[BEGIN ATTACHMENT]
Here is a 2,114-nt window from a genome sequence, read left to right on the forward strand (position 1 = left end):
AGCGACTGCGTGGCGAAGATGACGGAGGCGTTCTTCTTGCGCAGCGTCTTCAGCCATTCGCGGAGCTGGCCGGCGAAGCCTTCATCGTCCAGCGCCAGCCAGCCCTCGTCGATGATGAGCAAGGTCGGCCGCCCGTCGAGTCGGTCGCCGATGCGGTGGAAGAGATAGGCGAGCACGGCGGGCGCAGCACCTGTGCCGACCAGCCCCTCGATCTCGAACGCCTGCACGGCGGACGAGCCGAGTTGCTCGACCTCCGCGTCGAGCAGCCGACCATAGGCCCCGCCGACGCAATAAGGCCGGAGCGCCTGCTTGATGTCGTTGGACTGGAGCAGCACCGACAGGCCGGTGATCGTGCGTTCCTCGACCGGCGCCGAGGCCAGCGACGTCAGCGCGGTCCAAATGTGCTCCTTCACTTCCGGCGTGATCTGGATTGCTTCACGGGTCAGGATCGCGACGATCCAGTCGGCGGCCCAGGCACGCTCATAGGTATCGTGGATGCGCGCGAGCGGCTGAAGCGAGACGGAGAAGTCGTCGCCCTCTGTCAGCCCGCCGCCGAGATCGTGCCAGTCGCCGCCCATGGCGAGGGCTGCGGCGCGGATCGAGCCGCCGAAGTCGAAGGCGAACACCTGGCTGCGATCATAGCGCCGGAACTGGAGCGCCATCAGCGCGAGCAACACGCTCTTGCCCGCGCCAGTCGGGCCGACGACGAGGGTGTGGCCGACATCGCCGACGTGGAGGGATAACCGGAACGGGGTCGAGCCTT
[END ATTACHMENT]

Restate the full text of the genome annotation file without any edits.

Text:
Here is a 2,114-nt window from a genome sequence, read left to right on the forward strand (position 1 = left end):
AGCGACTGCGTGGCGAAGATGACGGAGGCGTTCTTCTTGCGCAGCGTCTTCAGCCATTCGCGGAGCTGGCCGGCGAAGCCTTCATCGTCCAGCGCCAGCCAGCCCTCGTCGATGATGAGCAAGGTCGGCCGCCCGTCGAGTCGGTCGCCGATGCGGTGGAAGAGATAGGCGAGCACGGCGGGCGCAGCACCTGTGCCGACCAGCCCCTCGATCTCGAACGCCTGCACGGCGGACGAGCCGAGTTGCTCGACCTCCGCGTCGAGCAGCCGACCATAGGCCCCGCCGACGCAATAAGGCCGGAGCGCCTGCTTGATGTCGTTGGACTGGAGCAGCACCGACAGGCCGGTGATCGTGCGTTCCTCGACCGGCGCCGAGGCCAGCGACGTCAGCGCGGTCCAAATGTGCTCCTTCACTTCCGGCGTGATCTGGATTGCTTCACGGGTCAGGATCGCGACGATCCAGTCGGCGGCCCAGGCACGCTCATAGGTATCGTGGATGCGCGCGAGCGGCTGAAGCGAGACGGAGAAGTCGTCGCCCTCTGTCAGCCCGCCGCCGAGATCGTGCCAGTCGCCGCCCATGGCGAGGGCTGCGGCGCGGATCGAGCCGCCGAAGTCGAAGGCGAACACCTGGCTGCGATCATAGCGCCGGAACTGGAGCGCCATCAGCGCGAGCAACACGCTCTTGCCCGCGCCAGTCGGGCCGACGACGAGGGTGTGGCCGACATCGCCGACGTGGAGGGATAACCGGAACGGGGTCGAGCCTT